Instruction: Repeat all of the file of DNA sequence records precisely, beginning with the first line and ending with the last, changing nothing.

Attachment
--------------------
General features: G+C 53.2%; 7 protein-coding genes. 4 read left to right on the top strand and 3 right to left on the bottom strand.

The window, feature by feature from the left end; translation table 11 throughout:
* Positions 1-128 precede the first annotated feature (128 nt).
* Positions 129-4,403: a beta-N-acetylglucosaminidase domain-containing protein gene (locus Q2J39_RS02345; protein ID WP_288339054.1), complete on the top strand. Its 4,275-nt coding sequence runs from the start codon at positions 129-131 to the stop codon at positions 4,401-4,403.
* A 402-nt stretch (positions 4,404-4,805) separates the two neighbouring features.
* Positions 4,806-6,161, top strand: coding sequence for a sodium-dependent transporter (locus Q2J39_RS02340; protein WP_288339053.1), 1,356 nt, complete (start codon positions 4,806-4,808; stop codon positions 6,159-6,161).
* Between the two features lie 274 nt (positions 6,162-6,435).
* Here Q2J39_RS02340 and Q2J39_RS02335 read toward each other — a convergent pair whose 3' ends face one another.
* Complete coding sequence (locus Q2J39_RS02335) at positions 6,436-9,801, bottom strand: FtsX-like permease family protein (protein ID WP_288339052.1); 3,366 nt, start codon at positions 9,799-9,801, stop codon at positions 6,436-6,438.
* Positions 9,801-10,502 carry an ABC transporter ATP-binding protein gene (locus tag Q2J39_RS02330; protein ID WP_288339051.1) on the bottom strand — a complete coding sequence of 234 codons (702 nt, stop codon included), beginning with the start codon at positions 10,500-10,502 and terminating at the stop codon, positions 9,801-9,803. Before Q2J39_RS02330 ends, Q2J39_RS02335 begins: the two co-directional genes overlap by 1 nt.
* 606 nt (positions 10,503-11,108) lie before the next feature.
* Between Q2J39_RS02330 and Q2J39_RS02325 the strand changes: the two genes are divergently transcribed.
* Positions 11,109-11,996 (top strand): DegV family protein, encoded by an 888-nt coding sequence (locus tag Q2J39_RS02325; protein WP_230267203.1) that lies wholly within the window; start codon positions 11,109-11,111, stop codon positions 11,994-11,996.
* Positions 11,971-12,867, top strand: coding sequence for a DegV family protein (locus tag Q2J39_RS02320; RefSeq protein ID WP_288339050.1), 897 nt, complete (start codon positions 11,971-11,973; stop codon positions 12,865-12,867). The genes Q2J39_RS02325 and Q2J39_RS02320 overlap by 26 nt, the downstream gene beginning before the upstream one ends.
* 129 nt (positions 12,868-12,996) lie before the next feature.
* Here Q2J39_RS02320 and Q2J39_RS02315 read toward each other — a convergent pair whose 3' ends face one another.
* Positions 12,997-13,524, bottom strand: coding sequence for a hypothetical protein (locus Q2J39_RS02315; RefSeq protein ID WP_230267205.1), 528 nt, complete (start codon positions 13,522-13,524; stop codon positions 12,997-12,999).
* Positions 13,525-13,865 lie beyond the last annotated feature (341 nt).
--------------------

General features: G+C 53.2%; 7 protein-coding genes. 4 read left to right on the top strand and 3 right to left on the bottom strand.

The window, feature by feature from the left end; translation table 11 throughout:
* Positions 1-128 precede the first annotated feature (128 nt).
* Positions 129-4,403: a beta-N-acetylglucosaminidase domain-containing protein gene (locus Q2J39_RS02345; protein ID WP_288339054.1), complete on the top strand. Its 4,275-nt coding sequence runs from the start codon at positions 129-131 to the stop codon at positions 4,401-4,403.
* A 402-nt stretch (positions 4,404-4,805) separates the two neighbouring features.
* Positions 4,806-6,161, top strand: coding sequence for a sodium-dependent transporter (locus Q2J39_RS02340; protein WP_288339053.1), 1,356 nt, complete (start codon positions 4,806-4,808; stop codon positions 6,159-6,161).
* Between the two features lie 274 nt (positions 6,162-6,435).
* Here Q2J39_RS02340 and Q2J39_RS02335 read toward each other — a convergent pair whose 3' ends face one another.
* Complete coding sequence (locus Q2J39_RS02335) at positions 6,436-9,801, bottom strand: FtsX-like permease family protein (protein ID WP_288339052.1); 3,366 nt, start codon at positions 9,799-9,801, stop codon at positions 6,436-6,438.
* Positions 9,801-10,502 carry an ABC transporter ATP-binding protein gene (locus tag Q2J39_RS02330; protein ID WP_288339051.1) on the bottom strand — a complete coding sequence of 234 codons (702 nt, stop codon included), beginning with the start codon at positions 10,500-10,502 and terminating at the stop codon, positions 9,801-9,803. Before Q2J39_RS02330 ends, Q2J39_RS02335 begins: the two co-directional genes overlap by 1 nt.
* 606 nt (positions 10,503-11,108) lie before the next feature.
* Between Q2J39_RS02330 and Q2J39_RS02325 the strand changes: the two genes are divergently transcribed.
* Positions 11,109-11,996 (top strand): DegV family protein, encoded by an 888-nt coding sequence (locus tag Q2J39_RS02325; protein WP_230267203.1) that lies wholly within the window; start codon positions 11,109-11,111, stop codon positions 11,994-11,996.
* Positions 11,971-12,867, top strand: coding sequence for a DegV family protein (locus tag Q2J39_RS02320; RefSeq protein ID WP_288339050.1), 897 nt, complete (start codon positions 11,971-11,973; stop codon positions 12,865-12,867). The genes Q2J39_RS02325 and Q2J39_RS02320 overlap by 26 nt, the downstream gene beginning before the upstream one ends.
* 129 nt (positions 12,868-12,996) lie before the next feature.
* Here Q2J39_RS02320 and Q2J39_RS02315 read toward each other — a convergent pair whose 3' ends face one another.
* Positions 12,997-13,524, bottom strand: coding sequence for a hypothetical protein (locus Q2J39_RS02315; RefSeq protein ID WP_230267205.1), 528 nt, complete (start codon positions 13,522-13,524; stop codon positions 12,997-12,999).
* Positions 13,525-13,865 lie beyond the last annotated feature (341 nt).